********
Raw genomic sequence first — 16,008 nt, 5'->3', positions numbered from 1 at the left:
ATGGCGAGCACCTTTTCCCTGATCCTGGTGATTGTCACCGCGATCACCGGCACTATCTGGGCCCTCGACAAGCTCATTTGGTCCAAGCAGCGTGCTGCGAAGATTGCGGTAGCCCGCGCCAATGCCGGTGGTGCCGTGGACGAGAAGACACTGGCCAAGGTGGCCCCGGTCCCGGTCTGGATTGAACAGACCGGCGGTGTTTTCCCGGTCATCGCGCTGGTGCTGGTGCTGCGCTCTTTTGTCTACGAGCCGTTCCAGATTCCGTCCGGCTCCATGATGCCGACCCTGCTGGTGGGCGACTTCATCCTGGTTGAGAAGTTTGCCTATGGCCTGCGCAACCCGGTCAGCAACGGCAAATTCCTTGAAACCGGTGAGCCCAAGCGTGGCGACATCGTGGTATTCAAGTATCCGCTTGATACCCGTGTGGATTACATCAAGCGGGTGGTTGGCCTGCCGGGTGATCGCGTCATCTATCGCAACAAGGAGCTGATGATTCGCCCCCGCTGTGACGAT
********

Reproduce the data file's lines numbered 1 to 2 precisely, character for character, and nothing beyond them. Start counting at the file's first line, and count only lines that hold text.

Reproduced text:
Raw genomic sequence first — 16,008 nt, 5'->3', positions numbered from 1 at the left:
ATGGCGAGCACCTTTTCCCTGATCCTGGTGATTGTCACCGCGATCACCGGCACTATCTGGGCCCTCGACAAGCTCATTTGGTCCAAGCAGCGTGCTGCGAAGATTGCGGTAGCCCGCGCCAATGCCGGTGGTGCCGTGGACGAGAAGACACTGGCCAAGGTGGCCCCGGTCCCGGTCTGGATTGAACAGACCGGCGGTGTTTTCCCGGTCATCGCGCTGGTGCTGGTGCTGCGCTCTTTTGTCTACGAGCCGTTCCAGATTCCGTCCGGCTCCATGATGCCGACCCTGCTGGTGGGCGACTTCATCCTGGTTGAGAAGTTTGCCTATGGCCTGCGCAACCCGGTCAGCAACGGCAAATTCCTTGAAACCGGTGAGCCCAAGCGTGGCGACATCGTGGTATTCAAGTATCCGCTTGATACCCGTGTGGATTACATCAAGCGGGTGGTTGGCCTGCCGGGTGATCGCGTCATCTATCGCAACAAGGAGCTGATGATTCGCCCCCGCTGTGACGAT